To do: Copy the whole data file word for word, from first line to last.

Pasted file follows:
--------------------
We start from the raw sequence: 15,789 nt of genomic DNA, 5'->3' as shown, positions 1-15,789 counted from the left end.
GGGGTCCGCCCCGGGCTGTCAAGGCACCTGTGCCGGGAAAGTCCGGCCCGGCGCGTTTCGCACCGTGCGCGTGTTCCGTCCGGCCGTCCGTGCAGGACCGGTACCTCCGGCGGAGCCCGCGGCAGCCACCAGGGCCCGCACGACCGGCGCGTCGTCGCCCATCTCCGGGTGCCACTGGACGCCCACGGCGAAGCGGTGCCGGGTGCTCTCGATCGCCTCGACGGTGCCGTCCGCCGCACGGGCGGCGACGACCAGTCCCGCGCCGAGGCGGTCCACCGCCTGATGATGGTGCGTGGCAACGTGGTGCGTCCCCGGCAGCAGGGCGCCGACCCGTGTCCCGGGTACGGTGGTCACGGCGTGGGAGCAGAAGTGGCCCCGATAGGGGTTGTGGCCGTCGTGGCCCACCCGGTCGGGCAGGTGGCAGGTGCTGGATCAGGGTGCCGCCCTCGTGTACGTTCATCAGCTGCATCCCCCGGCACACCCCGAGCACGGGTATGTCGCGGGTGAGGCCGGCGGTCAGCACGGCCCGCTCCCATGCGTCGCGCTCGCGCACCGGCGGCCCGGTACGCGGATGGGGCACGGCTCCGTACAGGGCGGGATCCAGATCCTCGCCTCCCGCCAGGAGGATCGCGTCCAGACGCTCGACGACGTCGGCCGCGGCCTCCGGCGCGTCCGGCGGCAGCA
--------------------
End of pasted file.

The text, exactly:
We start from the raw sequence: 15,789 nt of genomic DNA, 5'->3' as shown, positions 1-15,789 counted from the left end.
GGGGTCCGCCCCGGGCTGTCAAGGCACCTGTGCCGGGAAAGTCCGGCCCGGCGCGTTTCGCACCGTGCGCGTGTTCCGTCCGGCCGTCCGTGCAGGACCGGTACCTCCGGCGGAGCCCGCGGCAGCCACCAGGGCCCGCACGACCGGCGCGTCGTCGCCCATCTCCGGGTGCCACTGGACGCCCACGGCGAAGCGGTGCCGGGTGCTCTCGATCGCCTCGACGGTGCCGTCCGCCGCACGGGCGGCGACGACCAGTCCCGCGCCGAGGCGGTCCACCGCCTGATGATGGTGCGTGGCAACGTGGTGCGTCCCCGGCAGCAGGGCGCCGACCCGTGTCCCGGGTACGGTGGTCACGGCGTGGGAGCAGAAGTGGCCCCGATAGGGGTTGTGGCCGTCGTGGCCCACCCGGTCGGGCAGGTGGCAGGTGCTGGATCAGGGTGCCGCCCTCGTGTACGTTCATCAGCTGCATCCCCCGGCACACCCCGAGCACGGGTATGTCGCGGGTGAGGCCGGCGGTCAGCACGGCCCGCTCCCATGCGTCGCGCTCGCGCACCGGCGGCCCGGTACGCGGATGGGGCACGGCTCCGTACAGGGCGGGATCCAGATCCTCGCCTCCCGCCAGGAGGATCGCGTCCAGACGCTCGACGACGTCGGCCGCGGCCTCCGGCGCGTCCGGCGGCAGCA